In B2B technology marketing, your message strategy is the foundation for everything you do. It needs to be strong or your marketing efforts will fall apart. Your message strategy consists of a positioning statement and three to four support points. The positioning statement addresses the target market’s most pressing problem by stating a benefit; i.e. why the target market should care about your B2B product, solution, service, company or technology.
Once you’ve developed a positioning statement, you bolster it with three to four supporting claims. Support points reinforce the importance and uniqueness of the positioning statement. They provide a reason to believe the positioning statement. Most importantly, support points should support, not compete with the positioning statement.
A message strategy can be extremely detailed and is like a recipe for all marketing communication. Follow the recipe and you get a good dish…. Ah story!
Your message strategy makes it easier to deliver the same message in all your marketing communications. Consistent execution of the same message strategy is a critical factor in successful marketing. Messages that Matter uses a formal, systematic approach that helps you develop a unique message strategy; one that communicates concrete benefits and sets you apart from the competition.
The positioning statement
Your positioning statement becomes the central idea or theme for all your marketing activities. A positioning statement is a short, declarative sentence that states just one benefit, and addresses your target market’s No. 1 problem. It can be a conceptual statement and not necessarily copy. A good positioning statement easily adapts to all marketing communications such as product descriptions, web sites, sales presentations, brochures, advertisements, public relations and presentations to investors and industry analysts.
Your positioning statement needs to be unique, believable and important or your target market will ignore your marketing efforts. In other words, they won’t get your message. Here are examples of good positioning statements:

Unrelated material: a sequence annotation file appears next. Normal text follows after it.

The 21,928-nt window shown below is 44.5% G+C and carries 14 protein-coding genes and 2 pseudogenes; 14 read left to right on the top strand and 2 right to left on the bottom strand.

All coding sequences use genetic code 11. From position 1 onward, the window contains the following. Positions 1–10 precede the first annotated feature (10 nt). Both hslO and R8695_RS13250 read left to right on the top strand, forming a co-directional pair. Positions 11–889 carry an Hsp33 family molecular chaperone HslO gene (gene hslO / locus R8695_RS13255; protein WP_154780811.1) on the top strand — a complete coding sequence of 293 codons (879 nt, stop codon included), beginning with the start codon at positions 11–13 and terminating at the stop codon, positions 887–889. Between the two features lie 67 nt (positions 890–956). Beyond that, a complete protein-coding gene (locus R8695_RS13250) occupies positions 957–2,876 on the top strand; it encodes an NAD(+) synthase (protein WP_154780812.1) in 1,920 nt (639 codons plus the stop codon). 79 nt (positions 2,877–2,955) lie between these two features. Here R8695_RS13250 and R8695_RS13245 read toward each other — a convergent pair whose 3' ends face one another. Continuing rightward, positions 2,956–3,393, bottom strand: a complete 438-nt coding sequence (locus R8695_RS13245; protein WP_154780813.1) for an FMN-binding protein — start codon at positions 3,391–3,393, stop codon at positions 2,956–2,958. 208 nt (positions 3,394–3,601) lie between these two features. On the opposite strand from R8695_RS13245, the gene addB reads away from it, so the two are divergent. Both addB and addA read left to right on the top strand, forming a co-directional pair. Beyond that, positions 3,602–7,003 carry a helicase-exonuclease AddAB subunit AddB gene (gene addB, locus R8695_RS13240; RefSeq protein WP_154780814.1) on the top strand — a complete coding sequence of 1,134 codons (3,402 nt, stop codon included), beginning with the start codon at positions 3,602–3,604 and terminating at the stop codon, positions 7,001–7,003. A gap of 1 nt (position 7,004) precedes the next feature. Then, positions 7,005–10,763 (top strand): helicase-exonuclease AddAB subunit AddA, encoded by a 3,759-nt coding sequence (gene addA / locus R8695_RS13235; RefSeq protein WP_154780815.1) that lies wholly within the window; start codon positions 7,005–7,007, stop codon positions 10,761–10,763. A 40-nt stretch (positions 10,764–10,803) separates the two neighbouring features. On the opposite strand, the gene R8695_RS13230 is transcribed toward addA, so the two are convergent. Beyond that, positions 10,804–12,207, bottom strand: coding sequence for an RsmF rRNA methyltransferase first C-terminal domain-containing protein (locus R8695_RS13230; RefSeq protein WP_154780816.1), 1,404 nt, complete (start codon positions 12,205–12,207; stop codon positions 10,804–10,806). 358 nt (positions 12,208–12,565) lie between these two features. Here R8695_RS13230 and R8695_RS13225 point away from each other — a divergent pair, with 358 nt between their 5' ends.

- “Peoplesoft Financial Management Solutions make every employee financially accountable.”
- “Microsoft Business Solutions – Navision® Financial Management frees you to focus on your business.”
In summary, a positioning statement is:
- Short – fewer than 12 words (not counting product name)
- Simple, non-jargon language
- Adaptable to various media
- A compelling statement of one big benefit
- A conceptual statement…not necessarily copy
- Supported by three or four additional benefit claims
- Satisfies four evaluation criteria (unique, believable, important and usable)
Use support points to unfold your story in more detail. They help explain your positioning statement and answer questions like, “how do you deliver the benefit promised in the positioning statement?”
Supporting points provide a structure for product demonstrations. While the positioning statement articulates a high-level, abstract benefit, the claims made in the supporting statements should be readily demonstrable; that is, in just a few steps, you should be able to show how the product delivers concrete benefits.
Under each supporting statements, you can drill down into as much detail as needed to provide a platform for marketing communications. Use of an outline format will make it easy for writers and other communicators to take full advantage of your message strategy.
Repeating your message strategy over and over is the most important factor in successful marketing. Remember you’ll get tired of your message strategy long before your target audience may even listen to it or notice it. Repetition is how you own a position, and your message strategy should remain unchanged for at least 18 months, and ideally longer, much longer.
Let’s Get Started
Contact Lawson Abinanti, and learn the critical role your message strategy plays in effective marketing. It’s like a recipe for how you communicate. Follow it and you create great marketing materials. Lawson can be reached at (425) 688-0104 or firstname.lastname@example.org; check out his latest blog post.